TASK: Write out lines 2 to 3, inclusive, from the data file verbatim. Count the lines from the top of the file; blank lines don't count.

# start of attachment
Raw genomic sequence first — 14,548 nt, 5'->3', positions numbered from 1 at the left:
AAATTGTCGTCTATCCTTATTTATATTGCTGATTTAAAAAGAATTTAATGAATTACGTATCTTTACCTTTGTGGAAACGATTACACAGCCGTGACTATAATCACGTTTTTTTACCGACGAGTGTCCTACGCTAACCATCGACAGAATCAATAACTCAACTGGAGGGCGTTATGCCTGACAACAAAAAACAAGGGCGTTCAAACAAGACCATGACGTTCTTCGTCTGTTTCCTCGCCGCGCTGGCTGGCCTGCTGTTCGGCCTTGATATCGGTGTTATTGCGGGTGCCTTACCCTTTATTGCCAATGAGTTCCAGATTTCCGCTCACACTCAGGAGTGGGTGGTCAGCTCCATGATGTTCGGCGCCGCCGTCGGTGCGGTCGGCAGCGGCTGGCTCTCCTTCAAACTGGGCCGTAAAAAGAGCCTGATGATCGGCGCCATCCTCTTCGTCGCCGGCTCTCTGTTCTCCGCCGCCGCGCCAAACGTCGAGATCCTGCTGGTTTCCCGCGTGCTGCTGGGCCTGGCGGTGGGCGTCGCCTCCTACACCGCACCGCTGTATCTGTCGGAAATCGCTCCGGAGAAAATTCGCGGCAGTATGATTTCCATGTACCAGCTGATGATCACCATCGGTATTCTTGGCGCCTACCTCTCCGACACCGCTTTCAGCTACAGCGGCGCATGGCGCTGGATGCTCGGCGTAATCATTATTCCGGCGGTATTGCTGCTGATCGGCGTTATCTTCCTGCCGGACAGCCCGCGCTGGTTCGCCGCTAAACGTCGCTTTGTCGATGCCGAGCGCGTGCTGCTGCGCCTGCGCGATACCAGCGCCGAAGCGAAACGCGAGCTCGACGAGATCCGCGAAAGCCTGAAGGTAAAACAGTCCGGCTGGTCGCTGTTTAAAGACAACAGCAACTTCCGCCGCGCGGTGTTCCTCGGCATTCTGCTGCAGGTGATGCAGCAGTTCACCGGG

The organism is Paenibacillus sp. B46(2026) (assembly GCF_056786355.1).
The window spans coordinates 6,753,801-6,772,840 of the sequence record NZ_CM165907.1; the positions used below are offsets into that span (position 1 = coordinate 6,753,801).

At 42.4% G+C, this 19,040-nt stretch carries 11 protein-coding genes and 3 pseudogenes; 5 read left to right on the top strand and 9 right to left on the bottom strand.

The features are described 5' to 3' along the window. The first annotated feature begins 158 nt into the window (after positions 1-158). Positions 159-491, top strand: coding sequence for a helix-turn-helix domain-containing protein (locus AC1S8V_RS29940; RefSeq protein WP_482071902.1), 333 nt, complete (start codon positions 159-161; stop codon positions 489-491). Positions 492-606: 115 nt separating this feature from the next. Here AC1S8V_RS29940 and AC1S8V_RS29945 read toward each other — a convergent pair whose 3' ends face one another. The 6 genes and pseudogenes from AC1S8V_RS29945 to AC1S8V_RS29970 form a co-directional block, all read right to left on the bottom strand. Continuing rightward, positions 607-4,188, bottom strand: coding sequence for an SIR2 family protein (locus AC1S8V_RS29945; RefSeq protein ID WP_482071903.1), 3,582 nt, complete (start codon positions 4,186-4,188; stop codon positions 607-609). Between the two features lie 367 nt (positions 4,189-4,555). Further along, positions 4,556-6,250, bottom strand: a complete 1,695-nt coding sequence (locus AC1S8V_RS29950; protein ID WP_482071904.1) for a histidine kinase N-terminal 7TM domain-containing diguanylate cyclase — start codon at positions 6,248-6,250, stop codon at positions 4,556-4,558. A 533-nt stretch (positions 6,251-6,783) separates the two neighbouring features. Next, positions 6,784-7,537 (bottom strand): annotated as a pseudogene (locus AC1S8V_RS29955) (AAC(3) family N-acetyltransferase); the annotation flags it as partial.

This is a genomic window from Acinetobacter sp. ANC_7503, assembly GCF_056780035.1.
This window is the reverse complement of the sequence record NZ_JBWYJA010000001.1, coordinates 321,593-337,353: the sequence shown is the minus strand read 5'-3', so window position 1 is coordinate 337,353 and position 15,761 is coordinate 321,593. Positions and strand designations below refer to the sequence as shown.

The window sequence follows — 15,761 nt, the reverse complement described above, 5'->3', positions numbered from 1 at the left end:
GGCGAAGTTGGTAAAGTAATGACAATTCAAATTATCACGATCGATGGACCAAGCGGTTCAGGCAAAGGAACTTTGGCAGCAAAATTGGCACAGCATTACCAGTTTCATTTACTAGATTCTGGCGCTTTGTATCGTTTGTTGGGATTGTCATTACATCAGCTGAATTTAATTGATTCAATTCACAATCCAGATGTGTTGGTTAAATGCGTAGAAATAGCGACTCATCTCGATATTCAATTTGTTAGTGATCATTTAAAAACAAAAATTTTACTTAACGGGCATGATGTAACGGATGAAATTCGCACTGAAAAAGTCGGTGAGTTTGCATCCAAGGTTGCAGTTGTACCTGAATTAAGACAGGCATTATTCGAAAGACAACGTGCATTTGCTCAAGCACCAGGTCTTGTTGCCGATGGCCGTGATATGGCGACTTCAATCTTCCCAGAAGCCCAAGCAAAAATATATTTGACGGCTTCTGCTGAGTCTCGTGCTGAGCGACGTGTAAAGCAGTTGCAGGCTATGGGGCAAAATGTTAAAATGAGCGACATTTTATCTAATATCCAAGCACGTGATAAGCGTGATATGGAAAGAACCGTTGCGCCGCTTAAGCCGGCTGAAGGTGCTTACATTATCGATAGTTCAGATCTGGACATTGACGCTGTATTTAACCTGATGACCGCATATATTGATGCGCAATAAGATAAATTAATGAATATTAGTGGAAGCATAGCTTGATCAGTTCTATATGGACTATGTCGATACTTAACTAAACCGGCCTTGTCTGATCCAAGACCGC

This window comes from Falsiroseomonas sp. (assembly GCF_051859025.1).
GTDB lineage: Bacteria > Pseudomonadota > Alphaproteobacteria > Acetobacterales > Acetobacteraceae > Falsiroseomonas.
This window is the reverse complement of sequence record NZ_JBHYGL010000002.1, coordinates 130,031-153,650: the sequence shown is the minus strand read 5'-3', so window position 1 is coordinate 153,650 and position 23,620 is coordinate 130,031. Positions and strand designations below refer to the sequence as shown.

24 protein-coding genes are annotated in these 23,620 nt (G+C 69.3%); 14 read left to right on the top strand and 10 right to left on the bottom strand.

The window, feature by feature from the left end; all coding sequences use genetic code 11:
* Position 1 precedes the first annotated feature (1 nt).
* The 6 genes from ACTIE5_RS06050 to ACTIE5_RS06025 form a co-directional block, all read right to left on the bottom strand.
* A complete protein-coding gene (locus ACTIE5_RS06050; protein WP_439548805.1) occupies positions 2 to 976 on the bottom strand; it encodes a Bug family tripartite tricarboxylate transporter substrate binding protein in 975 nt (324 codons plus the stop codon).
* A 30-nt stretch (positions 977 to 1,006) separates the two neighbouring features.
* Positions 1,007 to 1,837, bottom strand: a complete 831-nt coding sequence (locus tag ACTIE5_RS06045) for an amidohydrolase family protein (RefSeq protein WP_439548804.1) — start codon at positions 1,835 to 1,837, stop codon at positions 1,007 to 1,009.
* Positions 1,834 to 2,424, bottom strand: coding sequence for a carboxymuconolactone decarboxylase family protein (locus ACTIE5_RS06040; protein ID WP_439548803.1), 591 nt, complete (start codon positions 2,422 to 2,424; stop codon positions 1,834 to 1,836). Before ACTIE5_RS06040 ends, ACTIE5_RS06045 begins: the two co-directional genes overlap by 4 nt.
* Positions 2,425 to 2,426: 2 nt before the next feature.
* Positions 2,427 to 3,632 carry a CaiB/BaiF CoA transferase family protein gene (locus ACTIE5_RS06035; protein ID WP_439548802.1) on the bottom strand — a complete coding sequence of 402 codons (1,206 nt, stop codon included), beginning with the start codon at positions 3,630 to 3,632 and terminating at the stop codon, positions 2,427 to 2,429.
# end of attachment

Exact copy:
AAATTGTCGTCTATCCTTATTTATATTGCTGATTTAAAAAGAATTTAATGAATTACGTATCTTTACCTTTGTGGAAACGATTACACAGCCGTGACTATAATCACGTTTTTTTACCGACGAGTGTCCTACGCTAACCATCGACAGAATCAATAACTCAACTGGAGGGCGTTATGCCTGACAACAAAAAACAAGGGCGTTCAAACAAGACCATGACGTTCTTCGTCTGTTTCCTCGCCGCGCTGGCTGGCCTGCTGTTCGGCCTTGATATCGGTGTTATTGCGGGTGCCTTACCCTTTATTGCCAATGAGTTCCAGATTTCCGCTCACACTCAGGAGTGGGTGGTCAGCTCCATGATGTTCGGCGCCGCCGTCGGTGCGGTCGGCAGCGGCTGGCTCTCCTTCAAACTGGGCCGTAAAAAGAGCCTGATGATCGGCGCCATCCTCTTCGTCGCCGGCTCTCTGTTCTCCGCCGCCGCGCCAAACGTCGAGATCCTGCTGGTTTCCCGCGTGCTGCTGGGCCTGGCGGTGGGCGTCGCCTCCTACACCGCACCGCTGTATCTGTCGGAAATCGCTCCGGAGAAAATTCGCGGCAGTATGATTTCCATGTACCAGCTGATGATCACCATCGGTATTCTTGGCGCCTACCTCTCCGACACCGCTTTCAGCTACAGCGGCGCATGGCGCTGGATGCTCGGCGTAATCATTATTCCGGCGGTATTGCTGCTGATCGGCGTTATCTTCCTGCCGGACAGCCCGCGCTGGTTCGCCGCTAAACGTCGCTTTGTCGATGCCGAGCGCGTGCTGCTGCGCCTGCGCGATACCAGCGCCGAAGCGAAACGCGAGCTCGACGAGATCCGCGAAAGCCTGAAGGTAAAACAGTCCGGCTGGTCGCTGTTTAAAGACAACAGCAACTTCCGCCGCGCGGTGTTCCTCGGCATTCTGCTGCAGGTGATGCAGCAGTTCACCGGG

The organism is Paenibacillus sp. B46(2026) (assembly GCF_056786355.1).